Based on feedback from current postgraduates, this page aims to answer some of the questions that you might have about the University Counselling Service. If your question is not answered here, please feel free to get in touch with us directly.
Frequently Asked Questions
University Counselling Service
What is this for? What does it do?
The Warwick University Counselling Service provides an opportunity for postgraduates to access professional therapeutic counselling. We aim to support you to develop and fulfil your personal, academic and professional potential while undertaking your postgraduate studies. As counsellors, we seek to help you to explore and understand your emotional or psychological difficulties. These difficulties may be related to your studies, your experience of being at Warwick, your personal life or any issues that are impacting on how you feel emotionally.
I know doing a postgraduate course can be stressful at times but things need to be pretty serious for me to come to counselling, don’t they?
It really depends what you mean by ‘serious’. Counselling is about managing life issues as and when they arise. You don’t need to be suffering from a specific mental health difficulty to make use of the counselling service and you certainly don’t need to be at ‘breaking point’. In fact, you may find the counselling service more useful if you come to see us earlier, rather than leaving it to when things get really tough.
What does counselling actually involve? My course keeps me pretty busy and I’m wondering about how I can fit it all in?
The support available at the counselling service is flexible and varied so the type of support you receive depends on what you think will be most helpful for you at the time. We do offer face-to-face individual counselling appointments but we also have a range of other options so you can tailor your counselling experience to your specific needs. It might be that checking in with our email counsellors each week would better suit your schedule or attending one of our stand-alone workshops would be more helpful. Perhaps you might want to think about whether group therapy offers you what you need. If you are just looking for some information or advice relating to a specific difficulty then we also have a great selection of self-help resources available on the website. So, it’s really up to you to think about what will best support you while you are a postgraduate at Warwick.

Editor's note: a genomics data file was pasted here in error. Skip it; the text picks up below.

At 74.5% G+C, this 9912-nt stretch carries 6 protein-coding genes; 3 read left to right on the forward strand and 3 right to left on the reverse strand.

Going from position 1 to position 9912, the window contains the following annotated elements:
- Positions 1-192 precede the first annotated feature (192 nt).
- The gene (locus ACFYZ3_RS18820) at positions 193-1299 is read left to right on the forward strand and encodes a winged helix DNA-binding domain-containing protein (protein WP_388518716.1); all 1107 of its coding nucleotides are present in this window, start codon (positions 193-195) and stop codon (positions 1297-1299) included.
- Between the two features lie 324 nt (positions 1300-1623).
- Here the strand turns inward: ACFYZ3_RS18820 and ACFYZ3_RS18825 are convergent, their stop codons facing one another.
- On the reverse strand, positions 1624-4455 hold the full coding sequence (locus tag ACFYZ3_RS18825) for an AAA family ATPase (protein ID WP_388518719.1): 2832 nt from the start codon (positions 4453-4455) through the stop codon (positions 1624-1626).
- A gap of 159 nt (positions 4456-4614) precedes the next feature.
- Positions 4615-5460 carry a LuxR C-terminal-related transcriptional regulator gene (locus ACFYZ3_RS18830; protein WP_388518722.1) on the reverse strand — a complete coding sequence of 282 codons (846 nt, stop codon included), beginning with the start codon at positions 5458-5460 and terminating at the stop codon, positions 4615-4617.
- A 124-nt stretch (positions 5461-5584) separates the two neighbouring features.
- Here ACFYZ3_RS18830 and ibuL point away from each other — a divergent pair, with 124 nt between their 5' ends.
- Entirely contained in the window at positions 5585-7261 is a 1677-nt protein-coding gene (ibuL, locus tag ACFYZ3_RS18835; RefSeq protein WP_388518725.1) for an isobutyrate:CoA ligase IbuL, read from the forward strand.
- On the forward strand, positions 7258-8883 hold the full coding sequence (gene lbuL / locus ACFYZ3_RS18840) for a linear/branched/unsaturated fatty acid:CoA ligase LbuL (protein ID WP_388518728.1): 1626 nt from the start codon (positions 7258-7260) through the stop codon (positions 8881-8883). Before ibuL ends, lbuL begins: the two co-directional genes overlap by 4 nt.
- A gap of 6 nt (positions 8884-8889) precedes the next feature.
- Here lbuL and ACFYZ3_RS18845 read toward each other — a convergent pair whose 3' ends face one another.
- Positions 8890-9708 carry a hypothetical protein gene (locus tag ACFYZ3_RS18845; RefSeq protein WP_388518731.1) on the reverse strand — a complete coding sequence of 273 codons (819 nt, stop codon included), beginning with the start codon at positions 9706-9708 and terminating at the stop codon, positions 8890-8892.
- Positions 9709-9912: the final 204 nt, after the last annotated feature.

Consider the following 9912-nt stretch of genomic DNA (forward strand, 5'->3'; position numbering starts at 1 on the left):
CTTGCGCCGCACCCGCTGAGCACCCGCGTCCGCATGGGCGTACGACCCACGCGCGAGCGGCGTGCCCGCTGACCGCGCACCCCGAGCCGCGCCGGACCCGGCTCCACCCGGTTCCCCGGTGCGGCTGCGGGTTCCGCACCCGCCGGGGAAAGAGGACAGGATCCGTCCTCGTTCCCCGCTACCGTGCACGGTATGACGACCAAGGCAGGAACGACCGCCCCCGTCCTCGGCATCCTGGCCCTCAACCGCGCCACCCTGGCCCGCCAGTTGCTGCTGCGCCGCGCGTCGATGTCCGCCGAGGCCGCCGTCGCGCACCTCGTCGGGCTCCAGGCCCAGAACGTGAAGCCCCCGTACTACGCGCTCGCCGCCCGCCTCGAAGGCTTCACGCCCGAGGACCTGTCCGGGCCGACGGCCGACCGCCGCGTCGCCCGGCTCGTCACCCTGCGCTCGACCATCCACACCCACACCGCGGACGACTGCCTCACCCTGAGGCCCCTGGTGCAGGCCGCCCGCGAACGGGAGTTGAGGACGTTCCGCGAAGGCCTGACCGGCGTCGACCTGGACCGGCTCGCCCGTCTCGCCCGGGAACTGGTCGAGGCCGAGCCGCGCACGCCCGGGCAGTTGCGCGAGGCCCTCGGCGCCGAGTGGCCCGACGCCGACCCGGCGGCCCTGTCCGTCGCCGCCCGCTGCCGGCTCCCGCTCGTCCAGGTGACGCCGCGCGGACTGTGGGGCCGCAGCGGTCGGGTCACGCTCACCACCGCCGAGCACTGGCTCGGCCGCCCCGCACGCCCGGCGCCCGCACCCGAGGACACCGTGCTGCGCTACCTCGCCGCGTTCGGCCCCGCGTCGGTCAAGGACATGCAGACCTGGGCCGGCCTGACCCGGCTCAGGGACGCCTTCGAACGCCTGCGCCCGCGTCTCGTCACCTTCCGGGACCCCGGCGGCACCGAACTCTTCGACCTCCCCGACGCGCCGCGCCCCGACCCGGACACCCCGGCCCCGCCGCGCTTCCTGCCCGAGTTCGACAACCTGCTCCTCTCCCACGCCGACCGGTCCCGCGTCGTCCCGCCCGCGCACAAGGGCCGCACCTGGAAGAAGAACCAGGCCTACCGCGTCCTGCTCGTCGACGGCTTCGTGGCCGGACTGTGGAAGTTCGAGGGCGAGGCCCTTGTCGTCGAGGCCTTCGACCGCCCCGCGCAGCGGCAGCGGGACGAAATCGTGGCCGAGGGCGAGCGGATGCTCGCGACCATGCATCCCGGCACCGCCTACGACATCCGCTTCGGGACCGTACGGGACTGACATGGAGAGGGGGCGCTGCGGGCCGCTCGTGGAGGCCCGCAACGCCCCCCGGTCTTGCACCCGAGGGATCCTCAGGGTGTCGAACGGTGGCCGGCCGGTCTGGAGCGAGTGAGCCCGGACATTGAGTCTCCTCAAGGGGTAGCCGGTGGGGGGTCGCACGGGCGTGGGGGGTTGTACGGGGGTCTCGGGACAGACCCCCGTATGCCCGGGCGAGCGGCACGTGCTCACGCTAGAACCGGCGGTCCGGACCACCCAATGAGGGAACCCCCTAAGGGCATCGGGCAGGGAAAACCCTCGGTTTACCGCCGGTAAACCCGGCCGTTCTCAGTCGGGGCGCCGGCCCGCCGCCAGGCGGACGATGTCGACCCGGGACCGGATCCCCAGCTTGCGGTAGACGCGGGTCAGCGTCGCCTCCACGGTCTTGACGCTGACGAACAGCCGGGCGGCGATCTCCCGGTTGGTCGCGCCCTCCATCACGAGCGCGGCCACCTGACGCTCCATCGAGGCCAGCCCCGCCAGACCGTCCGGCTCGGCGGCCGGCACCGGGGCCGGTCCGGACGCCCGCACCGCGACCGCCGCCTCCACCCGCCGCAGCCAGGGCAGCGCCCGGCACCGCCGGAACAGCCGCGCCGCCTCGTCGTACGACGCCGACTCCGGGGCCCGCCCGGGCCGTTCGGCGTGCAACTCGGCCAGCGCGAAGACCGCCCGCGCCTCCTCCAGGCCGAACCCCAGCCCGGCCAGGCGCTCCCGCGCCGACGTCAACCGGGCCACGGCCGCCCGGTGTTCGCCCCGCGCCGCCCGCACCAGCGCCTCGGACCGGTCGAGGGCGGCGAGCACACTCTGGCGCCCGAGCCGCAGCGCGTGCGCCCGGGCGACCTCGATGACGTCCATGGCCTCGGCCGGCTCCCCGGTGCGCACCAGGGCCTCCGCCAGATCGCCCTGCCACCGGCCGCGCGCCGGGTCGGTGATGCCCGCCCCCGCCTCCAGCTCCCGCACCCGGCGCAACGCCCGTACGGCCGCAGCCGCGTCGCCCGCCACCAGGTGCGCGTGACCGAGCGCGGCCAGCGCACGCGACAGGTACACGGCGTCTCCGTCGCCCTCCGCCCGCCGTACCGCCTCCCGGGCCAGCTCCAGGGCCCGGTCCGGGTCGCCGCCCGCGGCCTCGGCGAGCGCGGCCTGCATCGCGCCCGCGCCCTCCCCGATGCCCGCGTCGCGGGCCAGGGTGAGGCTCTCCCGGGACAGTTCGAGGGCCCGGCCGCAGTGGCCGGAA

I’m an international postgraduate student. I’m not familiar with counselling. Who uses it?
In some cultures, seeking support for emotional, psychological or mental health issues is seen as a weakness and there may be a lot of negative stigma around using such services. However, in the UK, most universities have specialist support for students as they recognise that studying can be very challenging, sometimes overwhelming and sometimes confusing and can possibly have an impact on your emotions. Seeking out counselling does NOT mean you are mad, bad, dangerous or incapable of coping, it is seen by the University as a sign that you can take responsible steps to help support yourself through a challenging transition so you can optimise your academic potential and fully engage in your student experience. A commneet from a student who used the University Counselling Service: "I'm an international student and coming to the UK overlapped exactly with multiple personal crises. I had no support system here and having access to counselling was very helpful".
Doesn’t it reflect badly on me when applying for jobs if I've needed to see a counsellor while doing my postgraduate studies?
It’s not generally necessary for anyone else to know about you having attended the counselling service. Unless it is believed that someone is at serious risk or if it is required by law, we will not discuss any details relating to you seeking counselling with a third party.
Although it can be difficult to share your concerns with someone you don’t know it can be helpful to talk things through with someone that is independent. Coming to the counselling service is not really any different to seeking financial support from the Academic Office or support with accommodation from the Accommodation Service. It is just that you are seeking support for emotional or psychological difficulties, rather than more general life issues.
As an international, postgraduate student English isn’t my first language. I wonder whether I’d be better off talking to a friend that speaks the same language as me instead of coming to the counselling service?